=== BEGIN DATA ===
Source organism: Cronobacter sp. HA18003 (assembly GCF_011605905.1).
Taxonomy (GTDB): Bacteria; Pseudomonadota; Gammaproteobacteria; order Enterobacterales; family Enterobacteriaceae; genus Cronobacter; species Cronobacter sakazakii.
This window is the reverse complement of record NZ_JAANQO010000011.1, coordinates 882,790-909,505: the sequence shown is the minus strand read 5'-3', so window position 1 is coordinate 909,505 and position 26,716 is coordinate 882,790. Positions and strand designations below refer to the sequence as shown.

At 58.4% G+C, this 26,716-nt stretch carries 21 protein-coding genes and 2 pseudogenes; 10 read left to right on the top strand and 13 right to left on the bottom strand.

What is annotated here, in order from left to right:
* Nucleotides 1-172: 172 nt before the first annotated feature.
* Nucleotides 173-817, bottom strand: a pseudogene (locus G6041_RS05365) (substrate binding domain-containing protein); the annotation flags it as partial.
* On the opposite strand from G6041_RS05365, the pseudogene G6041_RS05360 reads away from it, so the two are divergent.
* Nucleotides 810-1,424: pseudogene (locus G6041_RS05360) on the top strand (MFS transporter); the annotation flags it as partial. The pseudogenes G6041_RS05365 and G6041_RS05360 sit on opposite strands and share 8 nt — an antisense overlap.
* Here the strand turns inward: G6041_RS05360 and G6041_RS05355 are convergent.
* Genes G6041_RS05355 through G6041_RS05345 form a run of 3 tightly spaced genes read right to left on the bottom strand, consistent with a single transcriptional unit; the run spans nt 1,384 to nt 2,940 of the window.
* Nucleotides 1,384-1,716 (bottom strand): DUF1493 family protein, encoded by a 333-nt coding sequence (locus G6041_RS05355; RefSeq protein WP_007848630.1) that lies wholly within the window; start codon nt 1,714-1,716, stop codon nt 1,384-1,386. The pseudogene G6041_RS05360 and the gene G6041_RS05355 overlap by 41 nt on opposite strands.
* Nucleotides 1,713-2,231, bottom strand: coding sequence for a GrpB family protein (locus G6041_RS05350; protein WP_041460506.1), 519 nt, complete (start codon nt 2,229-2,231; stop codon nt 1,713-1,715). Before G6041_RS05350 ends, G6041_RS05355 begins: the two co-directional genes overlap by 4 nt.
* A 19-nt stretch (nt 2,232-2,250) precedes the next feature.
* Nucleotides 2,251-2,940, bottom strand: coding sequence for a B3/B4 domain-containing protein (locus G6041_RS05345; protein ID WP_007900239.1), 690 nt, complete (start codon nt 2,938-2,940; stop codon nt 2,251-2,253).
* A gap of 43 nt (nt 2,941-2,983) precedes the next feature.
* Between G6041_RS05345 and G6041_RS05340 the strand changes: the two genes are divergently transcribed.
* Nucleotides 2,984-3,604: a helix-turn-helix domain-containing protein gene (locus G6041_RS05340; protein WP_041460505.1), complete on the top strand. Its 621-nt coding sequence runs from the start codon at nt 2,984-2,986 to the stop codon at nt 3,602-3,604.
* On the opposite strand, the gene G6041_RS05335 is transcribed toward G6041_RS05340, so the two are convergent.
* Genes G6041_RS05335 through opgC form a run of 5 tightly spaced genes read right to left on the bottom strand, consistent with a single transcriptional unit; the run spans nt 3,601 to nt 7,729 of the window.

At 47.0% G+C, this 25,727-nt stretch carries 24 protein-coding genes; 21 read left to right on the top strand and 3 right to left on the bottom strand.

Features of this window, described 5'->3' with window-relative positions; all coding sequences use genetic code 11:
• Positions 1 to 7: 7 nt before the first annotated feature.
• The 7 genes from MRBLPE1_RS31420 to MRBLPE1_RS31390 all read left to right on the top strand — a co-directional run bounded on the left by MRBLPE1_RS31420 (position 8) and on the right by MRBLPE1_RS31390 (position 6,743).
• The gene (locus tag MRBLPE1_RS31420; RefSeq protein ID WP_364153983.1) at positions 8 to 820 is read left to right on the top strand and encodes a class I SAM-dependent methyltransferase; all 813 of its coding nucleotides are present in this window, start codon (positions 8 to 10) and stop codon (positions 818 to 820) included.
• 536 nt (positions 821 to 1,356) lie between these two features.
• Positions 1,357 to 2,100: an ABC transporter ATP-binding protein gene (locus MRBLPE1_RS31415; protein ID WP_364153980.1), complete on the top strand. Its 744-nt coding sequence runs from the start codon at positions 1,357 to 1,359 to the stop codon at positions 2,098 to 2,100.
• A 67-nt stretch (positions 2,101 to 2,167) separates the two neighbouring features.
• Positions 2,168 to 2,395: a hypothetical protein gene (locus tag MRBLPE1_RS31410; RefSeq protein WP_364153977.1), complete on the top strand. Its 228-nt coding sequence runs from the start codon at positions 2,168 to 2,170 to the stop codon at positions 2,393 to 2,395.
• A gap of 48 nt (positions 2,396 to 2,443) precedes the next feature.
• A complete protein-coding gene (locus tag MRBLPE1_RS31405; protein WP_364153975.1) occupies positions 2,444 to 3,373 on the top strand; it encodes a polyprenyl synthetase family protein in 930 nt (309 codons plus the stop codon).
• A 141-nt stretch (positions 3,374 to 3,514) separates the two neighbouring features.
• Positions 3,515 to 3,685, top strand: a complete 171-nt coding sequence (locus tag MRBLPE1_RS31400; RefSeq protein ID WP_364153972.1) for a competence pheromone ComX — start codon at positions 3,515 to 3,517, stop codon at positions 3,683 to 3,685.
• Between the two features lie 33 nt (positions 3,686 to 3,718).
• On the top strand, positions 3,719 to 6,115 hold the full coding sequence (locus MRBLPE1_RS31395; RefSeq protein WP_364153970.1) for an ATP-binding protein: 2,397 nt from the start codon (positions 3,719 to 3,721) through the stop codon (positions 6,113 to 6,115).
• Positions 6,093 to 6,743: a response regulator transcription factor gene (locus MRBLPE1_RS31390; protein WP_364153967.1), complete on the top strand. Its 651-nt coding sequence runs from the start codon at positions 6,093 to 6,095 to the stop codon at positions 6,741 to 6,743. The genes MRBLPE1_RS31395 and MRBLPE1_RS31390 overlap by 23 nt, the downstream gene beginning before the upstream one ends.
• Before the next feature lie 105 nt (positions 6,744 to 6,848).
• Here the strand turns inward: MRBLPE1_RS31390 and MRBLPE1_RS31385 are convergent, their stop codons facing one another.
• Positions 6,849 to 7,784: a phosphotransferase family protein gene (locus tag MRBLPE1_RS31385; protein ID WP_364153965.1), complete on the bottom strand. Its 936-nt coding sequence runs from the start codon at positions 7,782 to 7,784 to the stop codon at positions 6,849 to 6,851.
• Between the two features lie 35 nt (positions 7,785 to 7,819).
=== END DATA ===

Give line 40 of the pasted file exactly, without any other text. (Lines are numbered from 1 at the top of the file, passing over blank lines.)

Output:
• Between the two features lie 35 nt (positions 7,785 to 7,819).